Over fifty years ago on January 9, John Fitzgerald Kennedy gave his farewell speech to the Massachusetts legislature before departing to Washington DC to prepare for his presidency. Kennedy opened his speech with these words: "We shall be as a city upon a hill." Kennedy was quoting John Winthrop, who used that phrase in his speech abroad the ship Arbella in 1630 as the Puritans were preparing to land in the New World. Kennedy was implying that the eyes of the world would be upon the new administration, and in so doing his presidency must be like a city upon a hill. Ronald Reagan, in his first inaugural address used the same words from Winthrop's speech, in reference that the United States under his administration would become the guiding light for the free world and the antithesis to communism.
         The three lectionary readings for this Sunday carry the common theme that we are to live our lives as a witness to our obedience to the teachings of God. That witness will make us like a light set upon a hill for those with whom we come in contact on a daily basis. Though, as Paul recounts we may not be a perfect witness, we will be an adequate witness....more
    Frank Ramirez
    Spilled Milk
    Philippians 3:4b-14

    Perhaps you remember the old saying: "It's no use crying over spilled milk." But did you know it's possible to use spilled milk to faithfully guide you on your way?
         Our word galaxy comes from the Greek word galaktos, which means milk. What we in the Northern Hemisphere call the Milky Way is of course our own spiral galaxy as it looks to us on earth as we spin around a rather ordinary star circling on the edge of this island of stars. We know the Milky Way is composed of millions of stars, but the ancient Greeks thought it looked like spilled milk splashed across the night sky, and so they called it galaktos....more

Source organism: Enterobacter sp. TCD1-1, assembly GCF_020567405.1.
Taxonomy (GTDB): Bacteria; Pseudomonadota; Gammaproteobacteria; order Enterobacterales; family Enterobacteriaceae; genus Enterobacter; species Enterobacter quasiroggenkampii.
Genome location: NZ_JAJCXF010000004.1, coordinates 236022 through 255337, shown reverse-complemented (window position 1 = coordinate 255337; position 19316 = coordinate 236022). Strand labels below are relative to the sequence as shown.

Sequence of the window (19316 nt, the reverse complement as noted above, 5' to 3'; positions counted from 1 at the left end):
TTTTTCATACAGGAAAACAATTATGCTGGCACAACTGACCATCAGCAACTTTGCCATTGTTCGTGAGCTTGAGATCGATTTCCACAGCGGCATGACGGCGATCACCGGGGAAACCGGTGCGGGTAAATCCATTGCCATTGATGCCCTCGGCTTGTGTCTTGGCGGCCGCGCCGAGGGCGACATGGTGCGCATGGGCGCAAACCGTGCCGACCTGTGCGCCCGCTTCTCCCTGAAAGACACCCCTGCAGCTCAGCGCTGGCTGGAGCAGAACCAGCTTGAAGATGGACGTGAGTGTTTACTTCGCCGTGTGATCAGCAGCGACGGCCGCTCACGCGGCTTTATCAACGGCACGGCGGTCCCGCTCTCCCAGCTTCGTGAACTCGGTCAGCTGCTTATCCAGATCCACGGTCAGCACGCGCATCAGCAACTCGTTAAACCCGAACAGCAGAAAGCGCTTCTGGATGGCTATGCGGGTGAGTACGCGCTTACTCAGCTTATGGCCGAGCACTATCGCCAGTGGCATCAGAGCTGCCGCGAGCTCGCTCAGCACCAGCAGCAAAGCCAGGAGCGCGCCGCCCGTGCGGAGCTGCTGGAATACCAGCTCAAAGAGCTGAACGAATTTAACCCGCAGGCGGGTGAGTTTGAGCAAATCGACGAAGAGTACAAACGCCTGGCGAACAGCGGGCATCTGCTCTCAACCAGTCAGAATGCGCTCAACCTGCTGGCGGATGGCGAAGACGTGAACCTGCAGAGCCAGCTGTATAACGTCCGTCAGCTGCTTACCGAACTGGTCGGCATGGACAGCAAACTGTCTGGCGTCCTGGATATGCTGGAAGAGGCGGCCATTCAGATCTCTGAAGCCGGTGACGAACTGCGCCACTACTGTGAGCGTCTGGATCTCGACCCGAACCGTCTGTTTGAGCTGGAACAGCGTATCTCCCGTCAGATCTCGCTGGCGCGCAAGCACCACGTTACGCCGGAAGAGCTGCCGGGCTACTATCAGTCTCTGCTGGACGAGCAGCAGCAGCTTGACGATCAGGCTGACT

Janice Scott
    Why doesn't God wipe out the wicked?
    In my spare time I enjoy a thriller, either on the screen or in book form. I discovered Patricia Cornwell on holiday, and have enjoyed reading about the exploits of her heroine Dr Kay Scarpetta, forensic pathologist.
         Like all heroes and heroines of thrillers, Dr Scarpetta often walks into danger. As I sit in my armchair reading about a solo midnight assignation in a cold and lonely place, I find myself willing Dr Scarpetta not to go, for I know she's going to end up in trouble! ...more
    Cynthia Cowen
    God's Family
    The Point: As children of God we are to tell others about Jesus' love and salvation.

    The Lesson:
    Good morning, children. Thank you for joining me for this special time of sharing God's word.
         This morning I brought my Baptismal (Dedication, Membership) Certificate with me. (show document) When I was baptized I became a part of God's family....more

Author of
Lectionary Scripture Notes
Mark Ellingsen is professor at the Interdenominational Theological Center in Atlanta, Georgia
Dr. Mark Ellingsen